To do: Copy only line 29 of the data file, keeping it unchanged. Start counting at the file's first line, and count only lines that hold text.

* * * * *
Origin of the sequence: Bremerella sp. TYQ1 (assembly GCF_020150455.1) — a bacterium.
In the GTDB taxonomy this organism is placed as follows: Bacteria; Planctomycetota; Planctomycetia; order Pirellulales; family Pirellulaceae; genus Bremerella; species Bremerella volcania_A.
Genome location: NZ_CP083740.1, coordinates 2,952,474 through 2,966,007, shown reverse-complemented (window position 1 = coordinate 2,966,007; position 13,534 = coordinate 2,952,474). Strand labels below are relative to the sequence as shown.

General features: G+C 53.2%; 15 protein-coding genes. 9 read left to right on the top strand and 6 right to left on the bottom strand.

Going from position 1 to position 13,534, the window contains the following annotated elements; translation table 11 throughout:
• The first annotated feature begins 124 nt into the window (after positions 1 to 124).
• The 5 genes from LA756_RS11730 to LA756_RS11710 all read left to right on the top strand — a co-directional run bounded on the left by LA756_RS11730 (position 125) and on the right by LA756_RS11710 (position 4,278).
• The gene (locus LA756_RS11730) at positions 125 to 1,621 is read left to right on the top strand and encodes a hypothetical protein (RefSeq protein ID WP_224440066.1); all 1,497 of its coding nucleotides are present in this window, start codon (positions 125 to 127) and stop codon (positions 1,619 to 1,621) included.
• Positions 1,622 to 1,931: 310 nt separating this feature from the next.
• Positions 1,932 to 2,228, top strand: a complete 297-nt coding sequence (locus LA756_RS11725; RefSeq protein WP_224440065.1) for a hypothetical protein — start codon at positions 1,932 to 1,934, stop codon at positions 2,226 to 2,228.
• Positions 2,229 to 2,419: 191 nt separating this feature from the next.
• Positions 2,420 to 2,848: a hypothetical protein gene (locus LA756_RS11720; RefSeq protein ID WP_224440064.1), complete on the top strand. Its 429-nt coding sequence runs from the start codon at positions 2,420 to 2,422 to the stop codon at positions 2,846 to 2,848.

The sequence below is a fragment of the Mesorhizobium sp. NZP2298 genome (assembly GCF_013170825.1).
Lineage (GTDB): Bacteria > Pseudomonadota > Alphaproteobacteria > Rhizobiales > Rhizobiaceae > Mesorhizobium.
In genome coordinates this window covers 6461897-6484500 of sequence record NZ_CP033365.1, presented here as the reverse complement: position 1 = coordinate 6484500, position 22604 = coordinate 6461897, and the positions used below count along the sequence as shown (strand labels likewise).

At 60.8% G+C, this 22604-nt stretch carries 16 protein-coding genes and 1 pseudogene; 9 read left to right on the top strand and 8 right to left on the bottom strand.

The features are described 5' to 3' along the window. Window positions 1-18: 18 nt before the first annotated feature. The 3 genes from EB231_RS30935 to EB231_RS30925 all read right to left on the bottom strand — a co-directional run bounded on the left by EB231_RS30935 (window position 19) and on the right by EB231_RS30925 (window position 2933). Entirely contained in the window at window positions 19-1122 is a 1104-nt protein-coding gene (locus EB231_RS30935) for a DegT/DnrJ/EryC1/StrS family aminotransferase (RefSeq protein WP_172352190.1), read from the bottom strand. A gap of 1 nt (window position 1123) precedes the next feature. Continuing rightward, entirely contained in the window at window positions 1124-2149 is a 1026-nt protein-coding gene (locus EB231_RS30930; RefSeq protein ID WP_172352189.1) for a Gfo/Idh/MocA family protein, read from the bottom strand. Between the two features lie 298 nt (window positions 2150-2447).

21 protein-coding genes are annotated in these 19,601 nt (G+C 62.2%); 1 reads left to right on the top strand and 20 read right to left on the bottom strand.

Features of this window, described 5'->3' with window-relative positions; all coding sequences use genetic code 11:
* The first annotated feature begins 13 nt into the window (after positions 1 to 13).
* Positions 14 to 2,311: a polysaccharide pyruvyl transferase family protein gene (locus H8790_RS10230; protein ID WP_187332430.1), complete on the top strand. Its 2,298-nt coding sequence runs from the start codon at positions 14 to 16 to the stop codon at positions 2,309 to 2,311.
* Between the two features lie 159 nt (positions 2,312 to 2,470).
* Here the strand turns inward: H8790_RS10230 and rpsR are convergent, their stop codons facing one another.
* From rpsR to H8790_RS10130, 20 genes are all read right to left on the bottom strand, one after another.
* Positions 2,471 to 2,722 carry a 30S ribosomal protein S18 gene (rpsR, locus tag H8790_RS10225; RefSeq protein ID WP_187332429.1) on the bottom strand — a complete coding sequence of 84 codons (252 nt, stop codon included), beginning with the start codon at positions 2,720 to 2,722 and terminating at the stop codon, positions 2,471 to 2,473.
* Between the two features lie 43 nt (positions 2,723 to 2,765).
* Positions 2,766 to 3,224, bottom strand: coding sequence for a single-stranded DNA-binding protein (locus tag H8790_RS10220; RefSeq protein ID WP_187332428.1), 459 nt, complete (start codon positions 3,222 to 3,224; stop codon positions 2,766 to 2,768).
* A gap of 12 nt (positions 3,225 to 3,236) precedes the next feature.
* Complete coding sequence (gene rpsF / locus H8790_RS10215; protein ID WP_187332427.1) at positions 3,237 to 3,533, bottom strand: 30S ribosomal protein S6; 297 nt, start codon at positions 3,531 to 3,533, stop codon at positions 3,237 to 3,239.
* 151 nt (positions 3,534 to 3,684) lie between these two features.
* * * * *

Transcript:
* Complete coding sequence (gene rpsF / locus H8790_RS10215; protein ID WP_187332427.1) at positions 3,237 to 3,533, bottom strand: 30S ribosomal protein S6; 297 nt, start codon at positions 3,531 to 3,533, stop codon at positions 3,237 to 3,239.